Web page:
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Author Topic: Avoiding redness with shallow dermarolling for product penetration  (Read 3246 times)

SarahVaughter

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> I work 6 days a week, have rather sensitive skin, and will be

  > dermarolling for product penetration mostly. Is there a rolling method

  > that I can use so as to avoid redness or marks ?( I'm a teacher, and

  > can easily imagine the students' comments if I come in one morning

  > with a ruby red face.....)

 

     

I see that you ordered the 0.2 mm and 0.5 mm dermaroller.

  There should be no long-term redness or no redness at all when rolling with such short needles. If your skin reddens with short needles, it should disappear within hours.

 

Roll with 0.2 mm, in the evening before your day off and apply the skin care products of your choice.  You will see how you look in the morning. It should be fine.  I have never heard of anybody complaining about prevailing redness with a 0.2/0.25 mm or 0.5 mm dermaroller.  

  You can get red from the applied products though, such as:



Acidic products:

 

  Ascorbic acid (vit. C),

 

  Retinoic acid (form of vit. A),

 

  Chemical peels:

 

  Alpha hydroxy acids (glycolic acid, lactic acid)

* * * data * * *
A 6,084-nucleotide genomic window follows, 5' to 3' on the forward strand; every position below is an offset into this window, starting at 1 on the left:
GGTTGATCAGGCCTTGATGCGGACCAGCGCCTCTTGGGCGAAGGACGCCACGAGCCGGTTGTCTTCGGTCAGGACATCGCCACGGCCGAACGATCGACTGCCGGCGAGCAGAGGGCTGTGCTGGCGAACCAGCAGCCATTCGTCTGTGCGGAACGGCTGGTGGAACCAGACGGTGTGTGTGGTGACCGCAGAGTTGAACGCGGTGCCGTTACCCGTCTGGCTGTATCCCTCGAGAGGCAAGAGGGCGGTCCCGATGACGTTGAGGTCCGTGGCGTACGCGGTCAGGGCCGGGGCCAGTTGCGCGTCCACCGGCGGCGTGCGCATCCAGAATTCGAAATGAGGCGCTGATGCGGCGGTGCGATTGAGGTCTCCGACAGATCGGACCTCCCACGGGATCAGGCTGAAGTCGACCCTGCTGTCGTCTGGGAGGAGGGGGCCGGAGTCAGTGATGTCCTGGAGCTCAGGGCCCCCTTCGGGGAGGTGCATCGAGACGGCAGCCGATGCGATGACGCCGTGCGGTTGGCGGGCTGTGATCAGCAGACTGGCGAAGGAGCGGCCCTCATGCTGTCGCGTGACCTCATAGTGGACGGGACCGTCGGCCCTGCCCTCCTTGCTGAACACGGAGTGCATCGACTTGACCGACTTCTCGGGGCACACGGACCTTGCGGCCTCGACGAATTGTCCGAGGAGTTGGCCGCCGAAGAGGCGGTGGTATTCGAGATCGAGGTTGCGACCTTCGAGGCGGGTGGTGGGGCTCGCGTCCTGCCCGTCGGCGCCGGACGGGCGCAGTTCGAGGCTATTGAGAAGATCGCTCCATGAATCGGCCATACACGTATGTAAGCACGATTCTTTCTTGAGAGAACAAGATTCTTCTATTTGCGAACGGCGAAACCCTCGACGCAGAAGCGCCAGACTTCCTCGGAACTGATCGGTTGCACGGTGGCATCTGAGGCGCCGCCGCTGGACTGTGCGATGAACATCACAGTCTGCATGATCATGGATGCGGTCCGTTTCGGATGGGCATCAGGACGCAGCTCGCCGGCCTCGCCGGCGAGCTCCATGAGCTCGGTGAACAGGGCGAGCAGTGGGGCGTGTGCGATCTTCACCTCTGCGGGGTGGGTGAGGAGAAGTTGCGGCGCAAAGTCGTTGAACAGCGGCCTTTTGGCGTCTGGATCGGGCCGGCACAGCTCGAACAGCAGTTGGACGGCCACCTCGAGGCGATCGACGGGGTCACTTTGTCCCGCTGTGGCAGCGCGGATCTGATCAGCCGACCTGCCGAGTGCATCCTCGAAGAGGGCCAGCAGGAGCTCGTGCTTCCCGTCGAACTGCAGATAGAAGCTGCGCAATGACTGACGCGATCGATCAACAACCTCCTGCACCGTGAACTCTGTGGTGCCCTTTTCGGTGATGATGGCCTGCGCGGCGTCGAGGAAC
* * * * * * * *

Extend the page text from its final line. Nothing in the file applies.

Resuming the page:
Beta hydroxy acids (salicylic acid)

 

  etc.

     

  Some creams contain those acids but the amount of acid in them is usually negligible and they should not make your skin red.

        If your skin is sensitive, do not apply acidic products immediately after rolling.  Do not apply the homemade vit. C serum after rolling.  Apply it some hours or one hour before rolling. Make your vit. C less concentrated and if your skin copes with it without reddening, add more vit. C into the serum.

 

              Our Infadolan regenerative ointment contains a form of vit A that is more "friendly" to the rolled skin - it is in the form of Retinol acetate which is slowly converted in your skin into Retinoic acid.  Our vit. A and D ointment is oily (both vit. A and D are fat soluble vitamins) but very little is needed. You can apply a little bit it after rolling and spread it well.
My comments should not be considered medical advice.

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